Thursday, May 15, 2014

Mobile phone use and brain tumours in the CERENAT case-control study

Occup Environ Med doi:10.1136/oemed-2013-101754
  • Environment
  • Original article

Mobile phone use and brain tumours in the CERENAT case-control study

  1. Isabelle Baldi1,2,11
+Author Affiliations
  1. 1Laboratoire Santé Travail Environnement, Univ. Bordeaux, ISPED, Bordeaux, France
  2. 2INSERM, ISPED, Centre INSERM U897-Epidémiologie-Biostatistique, Bordeaux, France
  3. 3CHU de Bordeaux, Service d'information médicale, Bordeaux, France
  4. 4INSERM, UMR1086-Cancers et Préventions, Caen, France
  5. 5Univ. Caen Basse-Normandie, Caen, France
  6. 6Centre François Baclesse, Caen, France
  7. 7Laboratoire d'Epidémiologie et de Biostatistiques, Univ. Montpellier, Institut Universitaire de Recherche Clinique, Montpellier, France
  8. 8Département d'informatique médicale, CHU de Nîmes, Nîmes, France
  9. 9Département de neurologie, CHU de Caen, Caen, France
  10. 10Service de Neurochirurgie, CHU de Bordeaux, Bordeaux, France
  11. 11Service de Médecine du Travail, CHU de Bordeaux, Bordeaux, France
  1. Correspondence toDr Gaëlle Coureau, Université Bordeaux Segalen, ISPED, Equipe Santé Travail Environnement, 146 rue Léo Saignat, 33076 Bordeaux, Cedex, France;
  • Received 23 July 2013
  • Revised 7 April 2014
  • Accepted 15 April 2014
  • Published Online First 9 May 2014


The carcinogenic effect of radiofrequency electromagnetic fields in humans remains controversial. However, it has been suggested that they could be involved in the aetiology of some types of brain tumours.
Objectives The objective was to analyse the association between mobile phone exposure and primary central nervous system tumours (gliomas and meningiomas) in adults.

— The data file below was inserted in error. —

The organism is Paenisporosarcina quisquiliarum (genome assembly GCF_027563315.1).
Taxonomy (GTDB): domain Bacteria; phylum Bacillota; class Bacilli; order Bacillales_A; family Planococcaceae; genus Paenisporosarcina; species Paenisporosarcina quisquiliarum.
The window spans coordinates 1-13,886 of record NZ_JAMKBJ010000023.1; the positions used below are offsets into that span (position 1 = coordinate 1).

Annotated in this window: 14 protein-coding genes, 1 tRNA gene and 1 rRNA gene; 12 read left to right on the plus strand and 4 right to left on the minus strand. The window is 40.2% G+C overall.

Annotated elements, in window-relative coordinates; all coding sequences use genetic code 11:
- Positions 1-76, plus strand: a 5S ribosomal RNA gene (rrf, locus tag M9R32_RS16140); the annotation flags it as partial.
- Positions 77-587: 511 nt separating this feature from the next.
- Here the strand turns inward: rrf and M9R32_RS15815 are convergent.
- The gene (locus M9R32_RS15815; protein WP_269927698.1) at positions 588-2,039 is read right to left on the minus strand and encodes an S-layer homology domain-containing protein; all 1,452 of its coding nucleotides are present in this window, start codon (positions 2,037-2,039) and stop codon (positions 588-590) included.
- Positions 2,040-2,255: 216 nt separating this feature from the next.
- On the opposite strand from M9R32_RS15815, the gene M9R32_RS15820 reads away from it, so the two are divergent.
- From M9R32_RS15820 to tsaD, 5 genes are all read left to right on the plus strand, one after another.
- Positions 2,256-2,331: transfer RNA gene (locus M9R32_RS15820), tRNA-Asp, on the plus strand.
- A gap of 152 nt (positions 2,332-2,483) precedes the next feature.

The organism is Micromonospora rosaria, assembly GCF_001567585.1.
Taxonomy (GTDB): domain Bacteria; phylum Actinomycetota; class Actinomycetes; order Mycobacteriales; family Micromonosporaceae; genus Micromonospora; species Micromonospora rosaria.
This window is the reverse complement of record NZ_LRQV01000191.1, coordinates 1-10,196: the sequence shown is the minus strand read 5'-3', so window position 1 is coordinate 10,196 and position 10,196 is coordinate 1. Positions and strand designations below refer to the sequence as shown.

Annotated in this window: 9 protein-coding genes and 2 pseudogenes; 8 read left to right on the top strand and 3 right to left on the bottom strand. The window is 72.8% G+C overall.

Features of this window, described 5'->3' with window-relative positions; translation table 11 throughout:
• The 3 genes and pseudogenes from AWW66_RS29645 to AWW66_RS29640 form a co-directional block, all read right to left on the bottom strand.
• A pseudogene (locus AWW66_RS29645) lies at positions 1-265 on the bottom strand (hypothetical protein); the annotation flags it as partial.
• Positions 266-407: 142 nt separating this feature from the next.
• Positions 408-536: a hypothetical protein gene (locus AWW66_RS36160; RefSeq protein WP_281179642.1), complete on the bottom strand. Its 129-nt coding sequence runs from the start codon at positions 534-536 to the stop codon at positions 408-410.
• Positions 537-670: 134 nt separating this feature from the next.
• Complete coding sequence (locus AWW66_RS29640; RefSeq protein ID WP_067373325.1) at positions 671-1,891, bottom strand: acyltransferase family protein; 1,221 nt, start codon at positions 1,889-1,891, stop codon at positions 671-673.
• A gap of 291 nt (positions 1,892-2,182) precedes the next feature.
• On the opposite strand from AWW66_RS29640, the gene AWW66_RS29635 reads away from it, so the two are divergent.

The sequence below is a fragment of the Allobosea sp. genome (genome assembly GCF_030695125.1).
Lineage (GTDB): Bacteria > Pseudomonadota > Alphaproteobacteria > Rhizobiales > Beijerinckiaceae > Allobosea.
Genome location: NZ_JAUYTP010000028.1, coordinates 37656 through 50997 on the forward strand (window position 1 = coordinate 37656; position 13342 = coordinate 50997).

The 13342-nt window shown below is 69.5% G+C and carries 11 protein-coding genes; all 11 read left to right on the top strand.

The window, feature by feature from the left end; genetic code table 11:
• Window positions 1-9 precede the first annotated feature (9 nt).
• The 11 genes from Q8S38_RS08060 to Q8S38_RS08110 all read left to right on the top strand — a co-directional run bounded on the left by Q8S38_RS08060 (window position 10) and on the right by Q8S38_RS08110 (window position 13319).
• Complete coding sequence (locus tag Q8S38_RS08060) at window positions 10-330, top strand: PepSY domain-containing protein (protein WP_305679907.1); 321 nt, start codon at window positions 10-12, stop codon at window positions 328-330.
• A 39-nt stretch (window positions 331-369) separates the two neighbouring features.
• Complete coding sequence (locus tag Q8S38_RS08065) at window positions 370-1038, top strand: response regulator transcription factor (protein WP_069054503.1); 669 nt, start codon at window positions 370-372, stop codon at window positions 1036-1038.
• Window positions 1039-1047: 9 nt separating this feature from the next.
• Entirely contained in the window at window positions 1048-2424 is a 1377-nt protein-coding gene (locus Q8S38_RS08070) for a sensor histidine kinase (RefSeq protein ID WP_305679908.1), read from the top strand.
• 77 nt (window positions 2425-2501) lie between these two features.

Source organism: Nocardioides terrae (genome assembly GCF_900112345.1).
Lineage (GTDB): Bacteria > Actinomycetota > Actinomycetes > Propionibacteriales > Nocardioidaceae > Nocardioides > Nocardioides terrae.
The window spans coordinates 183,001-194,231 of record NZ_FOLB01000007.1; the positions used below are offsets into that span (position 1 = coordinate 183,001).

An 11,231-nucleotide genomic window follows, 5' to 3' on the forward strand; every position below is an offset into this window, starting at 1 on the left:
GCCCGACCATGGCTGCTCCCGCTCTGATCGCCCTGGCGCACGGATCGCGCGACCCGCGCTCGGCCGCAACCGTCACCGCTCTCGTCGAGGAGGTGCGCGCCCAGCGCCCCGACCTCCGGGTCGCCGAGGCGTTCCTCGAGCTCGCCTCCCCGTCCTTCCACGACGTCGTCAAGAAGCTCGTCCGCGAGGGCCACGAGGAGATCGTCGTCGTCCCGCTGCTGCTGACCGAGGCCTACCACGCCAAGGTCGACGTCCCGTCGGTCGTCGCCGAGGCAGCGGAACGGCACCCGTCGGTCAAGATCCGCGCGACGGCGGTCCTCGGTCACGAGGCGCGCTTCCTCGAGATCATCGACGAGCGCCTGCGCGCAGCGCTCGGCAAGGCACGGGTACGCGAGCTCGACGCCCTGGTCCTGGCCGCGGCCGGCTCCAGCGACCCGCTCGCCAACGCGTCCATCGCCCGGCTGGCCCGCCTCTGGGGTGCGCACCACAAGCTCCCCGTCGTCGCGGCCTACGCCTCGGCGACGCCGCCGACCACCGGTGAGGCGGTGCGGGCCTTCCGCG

Methods CERENAT is a multicenter case-control study carried out in four areas in France in 2004–2006. Data about mobile phone use were collected through a detailed questionnaire delivered in a face-to-face manner. Conditional logistic regression for matched sets was used to estimate adjusted ORs and 95% CIs.
Results A total of 253 gliomas, 194 meningiomas and 892 matched controls selected from the local electoral rolls were analysed. No association with brain tumours was observed when comparing regular mobile phone users with non-users (OR=1.24; 95% CI 0.86 to 1.77 for gliomas, OR=0.90; 95% CI 0.61 to 1.34 for meningiomas). However, the positive association was statistically significant in the heaviest users when considering life-long cumulative duration (≥896 h, OR=2.89; 95% CI 1.41 to 5.93 for gliomas; OR=2.57; 95% CI 1.02 to 6.44 for meningiomas) and number of calls for gliomas (≥18 360 calls, OR=2.10, 95% CI 1.03 to 4.31). Risks were higher for gliomas, temporal tumours, occupational and urban mobile phone use.
Conclusions These additional data support previous findings concerning a possible association between heavy mobile phone use and brain tumors.

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